GBS: A Broadside from the ASJA

The latest ASJA newsletter (that’s the American Society of Journalists and Authors) has some harsh words for the settlement. The “President’s Desk” column by Salley Shannon (starting on page 3) is titled, “Trotting into History with Google 2.0 (Horse Manure Included),” and you can imagine where it goes:

This version is still the dog’s dinner, but it has a nice tablecloth beneath it. … It matters, chickadees, because this is an attempt to strip away your rights in the guise of helping you. It could cost you major money. … How does either settlement version relate to Google’s illegal scanning? It doesn’t. Period. That’s one of the huge problems that may, if we’re lucky and our lawyers are skilled, get this festering manure thrown on the garbage heap of history.

Later on in the issue, there’s an interview with literary agent Lynn Chu. (See pages 6–7 and 13 of the PDF). She also has some pointed criticism of the settlement:

This is a business enterprise for the Authors Guild. The Authors Guild is delighted by the idea of a permanent fiefdom in partnership with Google. It sees no issue with intruding itself into all authors’ business affairs, commandeering their money, and taking a cut, forever, with no consent. Somebody, they think, just has to sit down and rewrite every book contract to the satisfaction of the publishing cartel; somebody just has to serve as Google’s contracts and claims department and charge authors for it. For its part, Google is desperate to have this “Registry” with its cover of faux independence. The Registry effectively exempts Google from all threat of suit based on laws such as copyright, consumer fraud, contract, property, tort, and publishing law, as to nearly everything Google might do with all books again. It blacks out all market pressure and people power demanding fairness. Competition is outlawed. In economic reality, the Registry has no function but to serve Google. This is a vision of aggregator-only total control, purged of all pesky, annoying individuals. The aggregators get to plunder the loot first, then toss their leftovers to preferred (“registered”) individuals.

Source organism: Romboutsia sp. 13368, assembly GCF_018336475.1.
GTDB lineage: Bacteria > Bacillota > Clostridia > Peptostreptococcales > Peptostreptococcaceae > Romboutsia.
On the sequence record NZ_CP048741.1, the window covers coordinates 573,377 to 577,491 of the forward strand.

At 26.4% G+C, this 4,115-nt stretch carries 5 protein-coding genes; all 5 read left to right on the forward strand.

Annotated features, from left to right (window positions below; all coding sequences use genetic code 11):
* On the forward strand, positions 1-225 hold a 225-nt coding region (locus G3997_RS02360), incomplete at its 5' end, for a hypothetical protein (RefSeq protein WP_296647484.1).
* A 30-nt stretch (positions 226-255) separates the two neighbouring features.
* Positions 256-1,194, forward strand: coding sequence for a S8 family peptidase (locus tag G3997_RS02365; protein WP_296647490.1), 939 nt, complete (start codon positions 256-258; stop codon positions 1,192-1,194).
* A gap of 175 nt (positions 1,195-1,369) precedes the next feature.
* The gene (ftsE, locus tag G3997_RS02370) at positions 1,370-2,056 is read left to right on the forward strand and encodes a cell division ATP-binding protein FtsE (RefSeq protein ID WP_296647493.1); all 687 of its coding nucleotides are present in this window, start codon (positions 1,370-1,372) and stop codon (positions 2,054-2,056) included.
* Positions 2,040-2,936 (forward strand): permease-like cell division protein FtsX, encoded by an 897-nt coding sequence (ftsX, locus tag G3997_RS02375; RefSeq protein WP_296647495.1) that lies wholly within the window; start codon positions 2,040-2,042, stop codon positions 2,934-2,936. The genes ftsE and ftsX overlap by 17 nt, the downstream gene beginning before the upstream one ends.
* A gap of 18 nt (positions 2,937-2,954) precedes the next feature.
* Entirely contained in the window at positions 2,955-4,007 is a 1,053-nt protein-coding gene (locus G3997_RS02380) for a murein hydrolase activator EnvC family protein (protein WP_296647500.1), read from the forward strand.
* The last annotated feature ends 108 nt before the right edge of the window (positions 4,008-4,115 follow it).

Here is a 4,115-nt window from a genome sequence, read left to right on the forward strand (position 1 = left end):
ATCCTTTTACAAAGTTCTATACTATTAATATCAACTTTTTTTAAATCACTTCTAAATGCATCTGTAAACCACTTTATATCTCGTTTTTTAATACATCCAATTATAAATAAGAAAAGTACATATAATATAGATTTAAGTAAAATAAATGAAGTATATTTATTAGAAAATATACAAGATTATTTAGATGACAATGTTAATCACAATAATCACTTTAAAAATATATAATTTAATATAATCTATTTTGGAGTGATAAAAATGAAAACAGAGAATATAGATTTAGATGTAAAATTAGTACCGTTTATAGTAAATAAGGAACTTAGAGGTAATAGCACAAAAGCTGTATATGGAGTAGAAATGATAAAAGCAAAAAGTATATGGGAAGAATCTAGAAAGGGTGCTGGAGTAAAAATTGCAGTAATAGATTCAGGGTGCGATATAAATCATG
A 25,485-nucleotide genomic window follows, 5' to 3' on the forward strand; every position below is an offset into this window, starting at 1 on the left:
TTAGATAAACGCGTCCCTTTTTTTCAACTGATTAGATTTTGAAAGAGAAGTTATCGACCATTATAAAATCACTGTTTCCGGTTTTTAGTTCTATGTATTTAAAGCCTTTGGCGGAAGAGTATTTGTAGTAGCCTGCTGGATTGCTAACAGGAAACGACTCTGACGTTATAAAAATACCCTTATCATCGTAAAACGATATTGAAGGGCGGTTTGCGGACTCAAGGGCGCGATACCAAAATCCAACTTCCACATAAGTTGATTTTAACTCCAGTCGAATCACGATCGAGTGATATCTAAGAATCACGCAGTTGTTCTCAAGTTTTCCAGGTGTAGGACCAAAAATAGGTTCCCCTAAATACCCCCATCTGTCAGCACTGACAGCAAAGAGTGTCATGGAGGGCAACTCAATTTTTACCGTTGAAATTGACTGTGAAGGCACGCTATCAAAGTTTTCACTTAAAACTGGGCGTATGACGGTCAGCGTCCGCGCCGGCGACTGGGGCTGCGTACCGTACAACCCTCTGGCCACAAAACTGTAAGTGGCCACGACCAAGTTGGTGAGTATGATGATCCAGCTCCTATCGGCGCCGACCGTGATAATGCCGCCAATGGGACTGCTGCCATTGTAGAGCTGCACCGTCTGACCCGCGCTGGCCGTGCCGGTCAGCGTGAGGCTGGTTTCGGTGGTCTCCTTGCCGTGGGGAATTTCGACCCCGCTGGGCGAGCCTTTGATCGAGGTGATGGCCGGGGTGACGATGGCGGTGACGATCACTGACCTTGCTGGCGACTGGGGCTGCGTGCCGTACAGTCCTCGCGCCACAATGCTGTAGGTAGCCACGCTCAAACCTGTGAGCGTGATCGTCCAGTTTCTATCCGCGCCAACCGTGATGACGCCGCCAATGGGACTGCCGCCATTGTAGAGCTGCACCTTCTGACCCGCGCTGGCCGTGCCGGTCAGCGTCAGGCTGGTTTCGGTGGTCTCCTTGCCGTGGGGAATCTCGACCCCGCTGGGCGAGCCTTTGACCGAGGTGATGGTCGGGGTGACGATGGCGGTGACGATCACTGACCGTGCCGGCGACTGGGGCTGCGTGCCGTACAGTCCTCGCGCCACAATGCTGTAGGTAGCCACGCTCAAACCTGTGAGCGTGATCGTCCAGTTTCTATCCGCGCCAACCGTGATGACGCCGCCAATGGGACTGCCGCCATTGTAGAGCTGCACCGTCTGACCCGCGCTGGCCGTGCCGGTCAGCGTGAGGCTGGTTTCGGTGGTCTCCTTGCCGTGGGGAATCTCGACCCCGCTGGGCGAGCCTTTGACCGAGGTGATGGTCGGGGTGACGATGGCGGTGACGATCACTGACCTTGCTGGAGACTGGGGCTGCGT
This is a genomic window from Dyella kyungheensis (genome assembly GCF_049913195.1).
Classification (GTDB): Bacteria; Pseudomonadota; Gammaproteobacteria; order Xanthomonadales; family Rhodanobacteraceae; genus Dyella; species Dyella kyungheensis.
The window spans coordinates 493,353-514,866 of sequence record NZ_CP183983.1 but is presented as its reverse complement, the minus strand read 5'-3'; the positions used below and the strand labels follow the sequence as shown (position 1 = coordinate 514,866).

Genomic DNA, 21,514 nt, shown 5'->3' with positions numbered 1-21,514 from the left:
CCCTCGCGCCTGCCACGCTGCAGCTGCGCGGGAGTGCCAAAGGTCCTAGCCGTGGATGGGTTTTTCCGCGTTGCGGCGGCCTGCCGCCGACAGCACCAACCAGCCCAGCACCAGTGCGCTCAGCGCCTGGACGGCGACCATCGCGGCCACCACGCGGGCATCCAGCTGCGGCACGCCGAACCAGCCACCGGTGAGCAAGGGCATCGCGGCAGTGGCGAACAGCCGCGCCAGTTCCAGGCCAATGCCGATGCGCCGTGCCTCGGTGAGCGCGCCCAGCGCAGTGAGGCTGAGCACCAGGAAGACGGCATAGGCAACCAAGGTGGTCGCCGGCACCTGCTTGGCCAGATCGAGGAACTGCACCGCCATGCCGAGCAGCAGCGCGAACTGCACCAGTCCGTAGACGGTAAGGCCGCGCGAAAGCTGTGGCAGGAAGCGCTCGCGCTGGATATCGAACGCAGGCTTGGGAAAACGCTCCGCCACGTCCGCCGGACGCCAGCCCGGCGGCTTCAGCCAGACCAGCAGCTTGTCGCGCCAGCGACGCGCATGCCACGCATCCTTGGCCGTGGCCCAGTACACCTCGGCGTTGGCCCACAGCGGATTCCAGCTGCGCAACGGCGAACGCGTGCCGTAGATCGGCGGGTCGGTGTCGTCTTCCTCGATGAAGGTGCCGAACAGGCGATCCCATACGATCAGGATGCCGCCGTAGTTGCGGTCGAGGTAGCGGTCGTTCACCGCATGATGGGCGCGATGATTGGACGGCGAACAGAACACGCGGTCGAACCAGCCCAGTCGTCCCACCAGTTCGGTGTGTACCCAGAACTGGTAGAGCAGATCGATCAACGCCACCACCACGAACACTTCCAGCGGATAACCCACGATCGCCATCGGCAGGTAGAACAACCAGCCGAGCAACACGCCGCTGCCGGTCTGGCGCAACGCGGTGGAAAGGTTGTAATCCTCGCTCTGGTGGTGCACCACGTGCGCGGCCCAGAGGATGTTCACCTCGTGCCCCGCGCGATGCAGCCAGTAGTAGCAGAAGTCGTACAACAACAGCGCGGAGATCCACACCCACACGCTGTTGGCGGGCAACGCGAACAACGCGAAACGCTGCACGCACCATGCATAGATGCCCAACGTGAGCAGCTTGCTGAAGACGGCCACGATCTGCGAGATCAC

More in that vein, plus an argument about unfair treatment of Inserts, at the link.

Do you think American Society of Journalists and Authors might Agree - this settlement biz reads more and more a lot like Uriah Heep? Where are the real owners?

ASJA has been active in the fight for writer’s rights from the beginning. We invite all non-fiction writers and journalists to join and help in the fray!